Naltrexone itself was approved by the FDA in 1984 in a 50mg dose for the purpose of helping heroin or opioid addicts, by blocking the effect of such drugs. By blocking opioid receptors, naltrexone also blocks the reception of the opioid hormones that our brain and adrenal glands naturally produce: beta-endorphin and metenkephalin. Many body tissues have receptors for these endorphins and enkephalins, including virtually every cell of the body's immune system.
In 1985, Bernard Bihari, MD, a physician with a clinical practice in New York City, discovered the effects of a much smaller dose of naltrexone (approximately 3mg once a day) on the body's immune system. He found that this low dose, taken at bedtime, was able to enhance a patient's response to infection by HIV, the virus that causes AIDS. [Note: Subsequently, the optimal adult dosage of LDN has been found to be 4.5mg.]
In the mid-1990's, Dr. Bihari found that patients in his practice with cancer (such as lymphoma or pancreatic cancer) could benefit, in some cases dramatically, from LDN. In addition, people who had an autoimmune disease (such as lupus) often showed prompt control of disease activity while taking LDN.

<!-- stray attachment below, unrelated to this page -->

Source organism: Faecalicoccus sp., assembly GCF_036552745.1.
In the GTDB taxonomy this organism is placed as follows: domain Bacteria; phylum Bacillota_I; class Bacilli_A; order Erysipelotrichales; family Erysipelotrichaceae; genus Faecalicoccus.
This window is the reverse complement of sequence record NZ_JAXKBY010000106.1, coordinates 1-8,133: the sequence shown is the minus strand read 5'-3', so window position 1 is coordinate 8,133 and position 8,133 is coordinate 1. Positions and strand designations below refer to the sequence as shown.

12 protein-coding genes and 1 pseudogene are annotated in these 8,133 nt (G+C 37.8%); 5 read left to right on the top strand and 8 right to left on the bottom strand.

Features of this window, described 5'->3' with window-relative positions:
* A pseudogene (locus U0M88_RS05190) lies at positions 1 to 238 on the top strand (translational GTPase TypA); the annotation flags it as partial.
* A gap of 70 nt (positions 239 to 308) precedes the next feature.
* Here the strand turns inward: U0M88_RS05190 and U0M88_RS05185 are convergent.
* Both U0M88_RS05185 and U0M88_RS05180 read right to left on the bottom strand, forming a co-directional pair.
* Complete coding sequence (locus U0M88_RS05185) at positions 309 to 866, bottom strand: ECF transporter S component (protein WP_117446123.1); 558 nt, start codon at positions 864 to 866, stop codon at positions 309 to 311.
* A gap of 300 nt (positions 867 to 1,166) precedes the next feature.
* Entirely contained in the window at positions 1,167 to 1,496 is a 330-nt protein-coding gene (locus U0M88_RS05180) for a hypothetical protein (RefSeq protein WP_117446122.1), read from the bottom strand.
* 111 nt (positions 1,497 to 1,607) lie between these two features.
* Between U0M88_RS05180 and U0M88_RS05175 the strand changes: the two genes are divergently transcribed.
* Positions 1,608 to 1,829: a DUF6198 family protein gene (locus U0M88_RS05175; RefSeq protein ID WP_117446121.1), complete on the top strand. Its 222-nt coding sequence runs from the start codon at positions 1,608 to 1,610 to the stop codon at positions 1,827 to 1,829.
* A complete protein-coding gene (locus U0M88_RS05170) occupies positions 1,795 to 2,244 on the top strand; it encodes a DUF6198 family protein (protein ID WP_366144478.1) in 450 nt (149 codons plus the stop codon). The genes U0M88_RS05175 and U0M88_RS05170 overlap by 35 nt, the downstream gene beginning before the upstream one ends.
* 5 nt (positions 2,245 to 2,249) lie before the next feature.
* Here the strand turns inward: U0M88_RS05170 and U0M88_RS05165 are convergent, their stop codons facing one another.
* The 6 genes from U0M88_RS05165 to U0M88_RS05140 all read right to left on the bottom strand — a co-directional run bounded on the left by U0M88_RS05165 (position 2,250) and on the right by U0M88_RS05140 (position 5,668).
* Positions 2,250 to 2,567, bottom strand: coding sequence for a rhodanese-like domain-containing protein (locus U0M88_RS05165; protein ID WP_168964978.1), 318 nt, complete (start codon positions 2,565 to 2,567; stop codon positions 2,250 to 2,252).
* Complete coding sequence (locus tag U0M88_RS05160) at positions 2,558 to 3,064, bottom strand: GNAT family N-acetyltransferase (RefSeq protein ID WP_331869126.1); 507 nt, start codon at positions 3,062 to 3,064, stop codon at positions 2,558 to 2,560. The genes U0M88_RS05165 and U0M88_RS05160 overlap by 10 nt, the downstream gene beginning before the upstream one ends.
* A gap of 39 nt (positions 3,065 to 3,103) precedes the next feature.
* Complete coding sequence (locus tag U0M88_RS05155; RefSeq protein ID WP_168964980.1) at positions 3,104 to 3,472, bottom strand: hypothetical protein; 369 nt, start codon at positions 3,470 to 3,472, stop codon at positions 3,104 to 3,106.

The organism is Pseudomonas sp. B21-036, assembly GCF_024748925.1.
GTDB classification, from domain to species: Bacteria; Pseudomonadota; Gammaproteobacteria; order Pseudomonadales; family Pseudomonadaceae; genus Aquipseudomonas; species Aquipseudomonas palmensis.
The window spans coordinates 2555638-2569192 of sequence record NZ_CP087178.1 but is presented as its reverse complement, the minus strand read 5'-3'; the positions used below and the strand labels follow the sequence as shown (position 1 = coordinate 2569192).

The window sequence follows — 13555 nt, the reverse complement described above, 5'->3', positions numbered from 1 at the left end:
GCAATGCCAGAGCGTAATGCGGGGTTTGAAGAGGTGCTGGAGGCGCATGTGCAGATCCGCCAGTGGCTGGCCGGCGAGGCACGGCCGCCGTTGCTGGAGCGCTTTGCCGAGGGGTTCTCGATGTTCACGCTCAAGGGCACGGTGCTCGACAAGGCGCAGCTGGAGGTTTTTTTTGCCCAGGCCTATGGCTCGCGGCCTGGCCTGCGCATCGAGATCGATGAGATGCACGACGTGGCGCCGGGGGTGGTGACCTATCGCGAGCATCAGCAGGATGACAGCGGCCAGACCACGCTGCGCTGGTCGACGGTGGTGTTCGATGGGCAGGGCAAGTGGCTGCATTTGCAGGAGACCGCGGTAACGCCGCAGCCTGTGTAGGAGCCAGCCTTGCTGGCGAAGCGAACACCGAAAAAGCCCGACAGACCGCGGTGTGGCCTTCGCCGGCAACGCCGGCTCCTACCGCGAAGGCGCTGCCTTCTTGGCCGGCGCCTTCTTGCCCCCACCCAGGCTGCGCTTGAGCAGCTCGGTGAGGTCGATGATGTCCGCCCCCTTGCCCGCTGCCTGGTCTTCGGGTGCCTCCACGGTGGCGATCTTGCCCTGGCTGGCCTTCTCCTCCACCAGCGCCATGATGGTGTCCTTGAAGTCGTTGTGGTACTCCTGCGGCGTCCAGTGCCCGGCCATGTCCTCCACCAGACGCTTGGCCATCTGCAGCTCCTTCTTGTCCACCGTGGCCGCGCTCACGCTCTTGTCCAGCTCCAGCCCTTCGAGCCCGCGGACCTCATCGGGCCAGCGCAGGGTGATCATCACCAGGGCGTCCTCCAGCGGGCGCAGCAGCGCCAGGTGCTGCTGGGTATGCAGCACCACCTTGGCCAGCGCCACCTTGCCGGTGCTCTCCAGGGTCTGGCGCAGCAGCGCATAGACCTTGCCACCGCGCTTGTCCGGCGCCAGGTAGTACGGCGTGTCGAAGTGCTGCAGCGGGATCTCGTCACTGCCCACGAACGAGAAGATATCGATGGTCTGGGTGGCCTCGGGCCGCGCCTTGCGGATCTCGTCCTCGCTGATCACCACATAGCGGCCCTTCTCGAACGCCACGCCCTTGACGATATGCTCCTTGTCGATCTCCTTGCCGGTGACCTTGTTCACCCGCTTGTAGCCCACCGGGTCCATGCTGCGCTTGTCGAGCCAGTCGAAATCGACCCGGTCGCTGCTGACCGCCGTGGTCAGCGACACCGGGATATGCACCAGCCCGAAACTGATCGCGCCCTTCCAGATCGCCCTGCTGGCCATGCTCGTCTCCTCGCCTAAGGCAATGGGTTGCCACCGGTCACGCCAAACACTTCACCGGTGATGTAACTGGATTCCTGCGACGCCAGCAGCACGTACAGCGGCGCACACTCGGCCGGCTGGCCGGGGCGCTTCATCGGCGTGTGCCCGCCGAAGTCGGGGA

In general, people with diseases that are partially or largely triggered by a deficiency of endorphins (including cancer and autoimmune diseases), or those who are accelerated by a deficiency of endorphins (such as HIV/AIDS), LDN helps restore the body’s normal production of endorphins. LDN works by boosting levels of endorphins (peptides produced in the brain and adrenal glands) that are best known for relieving pain and enhancing your sense of well-being. Endorphins are responsible for the “runner's high” brought on by strenuous exercise. Though most commonly referenced in relation to your mood, endorphins also play a role in pain relief, immune system regulation, cell growth and angiogenesis (the growth of blood vessels that feed a tumor). It also prevents immune system overactivity, which is the crux of autoimmune disorders, and blunts the release of inflammatory and neurotoxic chemicals in the brain. It is through these mechanisms that LDN is thought to exert its profound inhibitory effect on cancer growth.
When you take LDN at bedtime, it attaches to opioid receptors in the brain and in all types of immune cells, which temporarily blocks endorphins from attaching to them. This signals your body to increase endorphin production. The increased endorphin production helps orchestrate the activity of stem cells, macrophages, natural killer cells, T and B cells and other immune cells, hence improving your immune function. It is a pretty well tolerated treatment, but patients do report headaches, insomnia, and vivid dreams that usually improve within a few weeks. If insomnia is a problem, dosage can be changed to morning.
There are many conditions that LDN can be used for. Below are just a few: